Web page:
This wall of text means nothing, about as much as the basic rules that others set in place for you. The more you read the more you will follow any direction, regardless of the time spent doing so or eventual outcome. You are simply looking for answers. And even though you have been told there will be no answers here you continue to read. The path you are on will only lead to an end. This text will stop, the game will be concluded, and the curtain will eventually fall. We all follow. We all want instruction and comfort. We [are] all stuck in repetition because it’s simply easier than taking a risk and just not reading the text before you. Please stop reading this, it means nothing… about as much as the basic rules others set in place for you.



Bookmark and Share
Text:AAA
Wednesday, Aug 27, 2014
The idea of a video game character that suffers a general decline seems counter to the way in which games are designed. Who wants to get less capable as a character as they progress?

This post contains spoilers for Spec Ops: The Line


Defined in the broadest sense, traditionally comedies are narratives that resolve in a positive way. They are expected to result in a happy ending. The tragedy, however, is a lesson taught via witnessing the ultimate demise of an individual, a demise brought about through steadily declining circumstances. Within this broad context, modern video games could be associated more easily with comedy than they could be with tragedy.


Pac-Man (and maybe all early arcade games) is a tragedy of sorts. It is a “story” about a creature obsessed with consuming dots that will inevitably reach a bad end, since the game cannot be won, cannot be resolved. Modern video games are seldom like Pac-Man, concerned as they are with winning the game and resolving a narrative arc that represents that goal of games, “winning.” Indeed, perhaps games in general, when they take on the trappings of plot, character development, and other aspects of storytelling, are always prone towards comedy because the goal of games in general is to win. A happy outcome (for someone at least) is generally expected in games.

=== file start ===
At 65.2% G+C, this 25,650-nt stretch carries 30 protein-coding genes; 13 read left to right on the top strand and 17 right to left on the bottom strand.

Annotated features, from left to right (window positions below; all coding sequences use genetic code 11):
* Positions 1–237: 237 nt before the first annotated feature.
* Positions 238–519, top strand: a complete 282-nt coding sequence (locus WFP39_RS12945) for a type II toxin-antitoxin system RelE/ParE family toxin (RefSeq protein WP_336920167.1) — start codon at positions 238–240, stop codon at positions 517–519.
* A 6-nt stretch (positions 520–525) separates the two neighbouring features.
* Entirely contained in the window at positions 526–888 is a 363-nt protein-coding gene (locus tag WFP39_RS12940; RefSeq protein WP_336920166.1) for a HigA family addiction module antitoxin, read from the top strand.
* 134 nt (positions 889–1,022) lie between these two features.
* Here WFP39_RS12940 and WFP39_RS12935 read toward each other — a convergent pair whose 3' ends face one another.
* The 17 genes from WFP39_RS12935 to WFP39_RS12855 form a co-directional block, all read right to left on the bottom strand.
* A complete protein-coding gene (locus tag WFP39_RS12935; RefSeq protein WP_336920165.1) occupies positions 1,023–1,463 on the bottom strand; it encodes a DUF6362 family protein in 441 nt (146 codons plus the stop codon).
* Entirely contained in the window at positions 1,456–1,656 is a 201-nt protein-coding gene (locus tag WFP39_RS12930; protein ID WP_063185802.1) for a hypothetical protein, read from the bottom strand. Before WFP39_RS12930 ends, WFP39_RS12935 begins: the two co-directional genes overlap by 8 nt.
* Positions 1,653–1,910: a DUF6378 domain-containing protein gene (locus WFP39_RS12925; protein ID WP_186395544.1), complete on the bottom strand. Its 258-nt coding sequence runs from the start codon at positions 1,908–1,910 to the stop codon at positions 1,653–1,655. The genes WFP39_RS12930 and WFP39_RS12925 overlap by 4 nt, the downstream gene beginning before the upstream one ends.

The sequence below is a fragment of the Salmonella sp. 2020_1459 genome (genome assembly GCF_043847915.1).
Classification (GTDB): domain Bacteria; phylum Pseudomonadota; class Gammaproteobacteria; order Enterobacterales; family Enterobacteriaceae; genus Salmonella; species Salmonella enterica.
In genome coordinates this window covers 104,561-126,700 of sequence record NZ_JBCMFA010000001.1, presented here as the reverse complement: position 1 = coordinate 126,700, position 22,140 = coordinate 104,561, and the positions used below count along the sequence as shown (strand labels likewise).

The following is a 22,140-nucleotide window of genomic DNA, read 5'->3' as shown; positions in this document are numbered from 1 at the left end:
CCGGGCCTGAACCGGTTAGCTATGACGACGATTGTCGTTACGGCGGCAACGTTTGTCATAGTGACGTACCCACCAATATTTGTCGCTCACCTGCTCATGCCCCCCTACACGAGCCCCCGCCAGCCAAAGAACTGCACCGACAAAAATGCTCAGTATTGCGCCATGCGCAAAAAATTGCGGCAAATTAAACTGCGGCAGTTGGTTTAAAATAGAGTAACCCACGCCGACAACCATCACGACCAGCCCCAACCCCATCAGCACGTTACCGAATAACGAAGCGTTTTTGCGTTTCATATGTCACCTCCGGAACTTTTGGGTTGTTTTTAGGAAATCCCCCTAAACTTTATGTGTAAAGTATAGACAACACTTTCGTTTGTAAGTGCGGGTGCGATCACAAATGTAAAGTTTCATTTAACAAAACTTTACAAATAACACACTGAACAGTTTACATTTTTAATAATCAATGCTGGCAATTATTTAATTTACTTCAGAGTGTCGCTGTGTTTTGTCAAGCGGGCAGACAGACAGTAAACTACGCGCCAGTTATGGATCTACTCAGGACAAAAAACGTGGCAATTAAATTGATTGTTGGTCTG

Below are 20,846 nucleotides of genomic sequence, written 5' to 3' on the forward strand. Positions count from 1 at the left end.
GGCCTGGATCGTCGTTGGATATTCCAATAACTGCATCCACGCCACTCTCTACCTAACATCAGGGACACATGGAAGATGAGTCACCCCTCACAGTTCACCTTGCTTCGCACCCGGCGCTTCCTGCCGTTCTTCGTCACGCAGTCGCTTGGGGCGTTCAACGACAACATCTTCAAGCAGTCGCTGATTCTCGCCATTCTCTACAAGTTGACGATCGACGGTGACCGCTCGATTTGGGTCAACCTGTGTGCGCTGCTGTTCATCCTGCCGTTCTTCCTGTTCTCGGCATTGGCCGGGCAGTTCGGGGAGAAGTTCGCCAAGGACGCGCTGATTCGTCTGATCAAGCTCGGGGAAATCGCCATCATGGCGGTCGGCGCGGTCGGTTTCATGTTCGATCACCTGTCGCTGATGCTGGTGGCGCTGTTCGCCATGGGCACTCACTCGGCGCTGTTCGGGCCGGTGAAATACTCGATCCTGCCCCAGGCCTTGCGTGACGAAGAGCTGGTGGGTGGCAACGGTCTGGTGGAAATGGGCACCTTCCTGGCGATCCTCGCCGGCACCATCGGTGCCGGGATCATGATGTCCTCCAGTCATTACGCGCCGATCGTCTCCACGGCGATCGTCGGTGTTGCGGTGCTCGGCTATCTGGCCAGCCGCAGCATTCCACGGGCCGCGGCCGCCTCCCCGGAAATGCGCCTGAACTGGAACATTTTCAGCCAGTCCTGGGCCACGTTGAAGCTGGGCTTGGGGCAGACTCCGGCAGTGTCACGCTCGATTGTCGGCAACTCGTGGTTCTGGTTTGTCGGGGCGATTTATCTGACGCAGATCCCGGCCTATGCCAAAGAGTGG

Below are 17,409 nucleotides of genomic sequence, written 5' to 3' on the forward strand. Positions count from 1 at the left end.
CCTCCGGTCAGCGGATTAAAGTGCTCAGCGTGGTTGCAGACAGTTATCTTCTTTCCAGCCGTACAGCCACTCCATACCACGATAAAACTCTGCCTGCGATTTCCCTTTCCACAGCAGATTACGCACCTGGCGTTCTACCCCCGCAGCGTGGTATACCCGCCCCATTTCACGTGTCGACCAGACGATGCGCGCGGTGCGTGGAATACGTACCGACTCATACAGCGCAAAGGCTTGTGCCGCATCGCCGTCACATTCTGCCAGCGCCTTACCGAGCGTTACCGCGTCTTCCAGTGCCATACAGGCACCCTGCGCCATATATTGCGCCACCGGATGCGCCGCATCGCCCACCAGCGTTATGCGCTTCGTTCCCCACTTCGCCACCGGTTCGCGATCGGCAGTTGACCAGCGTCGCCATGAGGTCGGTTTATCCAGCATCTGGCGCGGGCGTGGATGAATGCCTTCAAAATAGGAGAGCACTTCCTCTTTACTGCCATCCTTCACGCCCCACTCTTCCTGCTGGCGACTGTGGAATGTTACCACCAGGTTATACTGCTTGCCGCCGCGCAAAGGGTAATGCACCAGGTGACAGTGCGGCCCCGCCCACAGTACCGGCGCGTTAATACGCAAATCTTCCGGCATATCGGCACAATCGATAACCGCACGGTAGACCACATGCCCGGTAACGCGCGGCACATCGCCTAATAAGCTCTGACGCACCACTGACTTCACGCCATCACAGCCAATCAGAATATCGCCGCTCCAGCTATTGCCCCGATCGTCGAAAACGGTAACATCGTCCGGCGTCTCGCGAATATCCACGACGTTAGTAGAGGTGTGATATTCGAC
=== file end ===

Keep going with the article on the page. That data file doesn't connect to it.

Bookmark and Share
Text:AAA
Wednesday, Aug 20, 2014
If the player of a building game like Clockwork Empires is intended to help build a world in the game itself, shouldn't that player be able to take part in the process of building Clockwork Empires itself?

For the low, low price of 30 bucks, you can play test Clockwork Empires for Gaslamp Games. Or, at least, that’s what it feels like to me when an individual plunks down his or her money for most games labeled “Early Access” on Steam.


My perspective may be a bit retrograde in the post-Minecraft gaming landscape. I’m informed by the old school idea that playtesting is a paid position in a game development company, given that it isn’t necessarily a pleasure to play buggy and unfinished products. Playtesting is a part of the creation of a game, necessary to a video game as copyediting is to a novel. And while I have playtested in an unpaid capacity before, as a beta tester, still I never paid anything for the privilege. After all, it seems a bit like a job.


Now on PopMatters
PM Picks
Announcements

© 1999-2014 PopMatters.com. All rights reserved.
PopMatters.com™ and PopMatters™ are trademarks
of PopMatters Media, Inc.

PopMatters is wholly independently owned and operated.